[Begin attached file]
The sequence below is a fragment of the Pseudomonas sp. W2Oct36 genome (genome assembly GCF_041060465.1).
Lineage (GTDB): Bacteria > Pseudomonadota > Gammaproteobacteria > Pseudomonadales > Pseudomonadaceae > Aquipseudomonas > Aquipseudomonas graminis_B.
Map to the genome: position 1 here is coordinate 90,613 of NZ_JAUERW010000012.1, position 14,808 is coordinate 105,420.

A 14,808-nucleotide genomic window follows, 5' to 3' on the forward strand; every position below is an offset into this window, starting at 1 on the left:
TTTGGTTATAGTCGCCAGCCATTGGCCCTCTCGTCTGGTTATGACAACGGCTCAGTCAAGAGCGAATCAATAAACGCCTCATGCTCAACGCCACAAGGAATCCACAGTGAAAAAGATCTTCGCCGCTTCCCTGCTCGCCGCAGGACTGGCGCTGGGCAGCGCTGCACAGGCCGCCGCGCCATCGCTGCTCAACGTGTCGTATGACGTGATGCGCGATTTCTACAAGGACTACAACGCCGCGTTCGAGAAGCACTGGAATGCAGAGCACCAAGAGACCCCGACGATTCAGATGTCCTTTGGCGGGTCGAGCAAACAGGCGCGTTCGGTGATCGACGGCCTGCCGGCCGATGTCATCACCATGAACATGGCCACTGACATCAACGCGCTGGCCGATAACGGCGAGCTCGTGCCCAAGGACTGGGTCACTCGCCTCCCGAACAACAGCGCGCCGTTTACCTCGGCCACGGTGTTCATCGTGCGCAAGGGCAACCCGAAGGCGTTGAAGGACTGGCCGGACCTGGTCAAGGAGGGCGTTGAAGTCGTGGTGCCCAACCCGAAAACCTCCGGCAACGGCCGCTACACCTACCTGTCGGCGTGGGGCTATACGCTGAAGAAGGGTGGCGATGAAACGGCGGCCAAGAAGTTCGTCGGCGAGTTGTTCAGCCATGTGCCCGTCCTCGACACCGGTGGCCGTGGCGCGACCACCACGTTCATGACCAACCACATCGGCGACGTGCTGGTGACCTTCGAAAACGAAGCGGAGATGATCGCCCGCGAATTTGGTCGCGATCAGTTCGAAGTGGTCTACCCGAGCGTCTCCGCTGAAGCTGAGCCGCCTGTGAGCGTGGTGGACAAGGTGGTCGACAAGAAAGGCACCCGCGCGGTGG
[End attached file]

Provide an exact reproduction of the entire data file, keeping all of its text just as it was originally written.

The sequence below is a fragment of the Pseudomonas sp. W2Oct36 genome (genome assembly GCF_041060465.1).
Lineage (GTDB): Bacteria > Pseudomonadota > Gammaproteobacteria > Pseudomonadales > Pseudomonadaceae > Aquipseudomonas > Aquipseudomonas graminis_B.
Map to the genome: position 1 here is coordinate 90,613 of NZ_JAUERW010000012.1, position 14,808 is coordinate 105,420.

A 14,808-nucleotide genomic window follows, 5' to 3' on the forward strand; every position below is an offset into this window, starting at 1 on the left:
TTTGGTTATAGTCGCCAGCCATTGGCCCTCTCGTCTGGTTATGACAACGGCTCAGTCAAGAGCGAATCAATAAACGCCTCATGCTCAACGCCACAAGGAATCCACAGTGAAAAAGATCTTCGCCGCTTCCCTGCTCGCCGCAGGACTGGCGCTGGGCAGCGCTGCACAGGCCGCCGCGCCATCGCTGCTCAACGTGTCGTATGACGTGATGCGCGATTTCTACAAGGACTACAACGCCGCGTTCGAGAAGCACTGGAATGCAGAGCACCAAGAGACCCCGACGATTCAGATGTCCTTTGGCGGGTCGAGCAAACAGGCGCGTTCGGTGATCGACGGCCTGCCGGCCGATGTCATCACCATGAACATGGCCACTGACATCAACGCGCTGGCCGATAACGGCGAGCTCGTGCCCAAGGACTGGGTCACTCGCCTCCCGAACAACAGCGCGCCGTTTACCTCGGCCACGGTGTTCATCGTGCGCAAGGGCAACCCGAAGGCGTTGAAGGACTGGCCGGACCTGGTCAAGGAGGGCGTTGAAGTCGTGGTGCCCAACCCGAAAACCTCCGGCAACGGCCGCTACACCTACCTGTCGGCGTGGGGCTATACGCTGAAGAAGGGTGGCGATGAAACGGCGGCCAAGAAGTTCGTCGGCGAGTTGTTCAGCCATGTGCCCGTCCTCGACACCGGTGGCCGTGGCGCGACCACCACGTTCATGACCAACCACATCGGCGACGTGCTGGTGACCTTCGAAAACGAAGCGGAGATGATCGCCCGCGAATTTGGTCGCGATCAGTTCGAAGTGGTCTACCCGAGCGTCTCCGCTGAAGCTGAGCCGCCTGTGAGCGTGGTGGACAAGGTGGTCGACAAGAAAGGCACCCGCGCGGTGG